Fine Bakery Item Exports To EU May Become More Difficult
India has witnessed a substantial fall in many agri-food exports to EU. To make the matter worse, EU keeps a strict nutrition provision in various food items. This time use of Sweeteners has been ruled out in fine bakery products for special nutritional uses.
European Union (EU) is one of the preferred destinations for India’s bakery products. It has witnessed a considerable fall of -26.7 per cent in last two years. This time things may get more difficult for India as EU Commission Regulation 2018/97, bans the use of artificial sweeteners in fine bakery products aimed at people with special dietary needs. According to the EU’s ‘Food Additive regulation 1333/2008,’ it did not permit the use of sweeteners in fine bakery wares with the exception of sweeteners in “fine bakery products for special nutritional uses.”
Changes in EU-India food trade
Following the 2013 revision of the EU’s rules on food for particular nutritional uses, the European Commission concluded that the authorization of artificial sweeteners in “fine bakery products for special nutritional uses” is no longer justified and that those products may no longer be marketed. As a result of the EU’s new rules on dietetic foods, applicable since July 2016, a whole range of products carrying dietetic suitability statements needed to be re-labelled or reformulated.
The Legal Framework:
The EU’s Food for Specific Groups (FSG) regulation 609/2013 had been adopted in 2013. It had become applicable in July 2016. This regulation abolished the concept of “dietetic food” by repealing ‘Directive 2009/39’, this directive set out general rules for “food for particular nutritional uses.” In addition, Regulation 2018/97 removes dietetic fine bakery wares from the additives regulation. The scope of the FSG regulation 609/2013 is limited to infant and follow-on formula, processed cereal-based and other baby food, food for special medical purposes and total diet replacement for weight control. Products no longer falling within the scope of this regulation, such as dietetic fine bakery products, are regarded as regular food and must comply with existing EU legislation on labelling and nutrition and health claims.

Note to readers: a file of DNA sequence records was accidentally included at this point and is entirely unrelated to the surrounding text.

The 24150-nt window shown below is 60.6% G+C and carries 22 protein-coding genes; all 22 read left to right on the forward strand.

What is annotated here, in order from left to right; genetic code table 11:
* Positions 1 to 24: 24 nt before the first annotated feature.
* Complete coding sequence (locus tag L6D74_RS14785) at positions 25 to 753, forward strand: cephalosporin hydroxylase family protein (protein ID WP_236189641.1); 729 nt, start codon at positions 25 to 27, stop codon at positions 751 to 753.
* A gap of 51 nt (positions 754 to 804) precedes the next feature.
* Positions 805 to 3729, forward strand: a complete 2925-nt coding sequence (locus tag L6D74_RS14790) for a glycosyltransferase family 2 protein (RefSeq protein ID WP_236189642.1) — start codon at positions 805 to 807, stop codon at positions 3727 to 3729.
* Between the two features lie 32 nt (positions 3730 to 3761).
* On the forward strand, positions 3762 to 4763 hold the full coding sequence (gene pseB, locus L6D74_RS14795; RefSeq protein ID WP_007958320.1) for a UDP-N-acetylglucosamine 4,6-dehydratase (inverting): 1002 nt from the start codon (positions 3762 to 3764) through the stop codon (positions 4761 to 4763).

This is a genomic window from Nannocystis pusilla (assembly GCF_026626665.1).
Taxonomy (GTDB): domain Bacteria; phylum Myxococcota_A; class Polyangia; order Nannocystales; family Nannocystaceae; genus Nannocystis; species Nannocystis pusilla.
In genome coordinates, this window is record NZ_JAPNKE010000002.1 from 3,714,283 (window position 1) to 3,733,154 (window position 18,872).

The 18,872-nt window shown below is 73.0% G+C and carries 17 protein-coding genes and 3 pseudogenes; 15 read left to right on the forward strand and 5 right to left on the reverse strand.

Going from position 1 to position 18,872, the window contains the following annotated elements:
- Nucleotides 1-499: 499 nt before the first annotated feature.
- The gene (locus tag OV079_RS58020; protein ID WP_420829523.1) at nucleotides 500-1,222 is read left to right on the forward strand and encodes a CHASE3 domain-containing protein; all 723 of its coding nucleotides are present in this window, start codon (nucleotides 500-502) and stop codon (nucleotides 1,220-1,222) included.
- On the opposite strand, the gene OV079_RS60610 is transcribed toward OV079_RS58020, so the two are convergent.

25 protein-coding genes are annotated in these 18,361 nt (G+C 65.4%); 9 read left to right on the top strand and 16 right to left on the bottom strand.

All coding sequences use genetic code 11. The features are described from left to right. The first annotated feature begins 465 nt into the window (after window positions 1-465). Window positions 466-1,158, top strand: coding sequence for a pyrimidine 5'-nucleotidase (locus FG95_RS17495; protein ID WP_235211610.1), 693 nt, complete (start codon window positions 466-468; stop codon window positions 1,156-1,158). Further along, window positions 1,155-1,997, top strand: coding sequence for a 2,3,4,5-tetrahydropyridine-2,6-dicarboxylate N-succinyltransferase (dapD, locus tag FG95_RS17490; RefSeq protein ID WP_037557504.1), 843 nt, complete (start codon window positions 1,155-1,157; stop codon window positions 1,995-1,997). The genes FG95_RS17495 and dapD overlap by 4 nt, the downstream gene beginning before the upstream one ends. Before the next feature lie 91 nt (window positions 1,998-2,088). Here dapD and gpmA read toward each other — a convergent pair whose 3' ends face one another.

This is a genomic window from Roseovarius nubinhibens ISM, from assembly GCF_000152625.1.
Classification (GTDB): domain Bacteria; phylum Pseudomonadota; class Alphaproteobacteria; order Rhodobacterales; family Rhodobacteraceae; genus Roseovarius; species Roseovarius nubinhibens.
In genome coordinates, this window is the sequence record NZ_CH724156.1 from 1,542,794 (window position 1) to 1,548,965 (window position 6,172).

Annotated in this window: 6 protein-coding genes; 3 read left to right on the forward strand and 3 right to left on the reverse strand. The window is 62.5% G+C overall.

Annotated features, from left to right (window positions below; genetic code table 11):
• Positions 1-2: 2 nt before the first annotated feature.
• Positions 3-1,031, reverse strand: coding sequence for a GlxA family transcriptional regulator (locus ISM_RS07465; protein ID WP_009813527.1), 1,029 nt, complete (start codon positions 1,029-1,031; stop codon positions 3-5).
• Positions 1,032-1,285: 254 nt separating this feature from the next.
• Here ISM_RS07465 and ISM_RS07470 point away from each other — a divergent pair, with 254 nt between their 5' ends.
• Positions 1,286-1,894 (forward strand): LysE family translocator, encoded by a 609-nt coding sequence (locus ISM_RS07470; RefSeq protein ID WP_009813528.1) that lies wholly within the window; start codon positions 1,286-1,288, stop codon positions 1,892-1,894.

The Affected Products:
A Commission report on foods for diabetics, which had been published in 2008, concluded that there are no scientific grounds for developing specific compositional requirements for this category of foods ‘because diabetics can choose a healthy diet from normal foods’. This means that the food for diabetics is excluded from the scope of the FSG regulation 609/2013. As a result removing the category “fine bakery goods for special nutritional uses” from the additives regulation, the use of the aforementioned artificial sweeteners is no longer allowed in any “fine bakery products” including low-calorie and reduced-sugar bakery products. Bakery products with “energy-reduced” or “with no added sugars” claims, must comply with the criteria set out in the EU’s Nutrition and Health Claims regulation 1924/2006.
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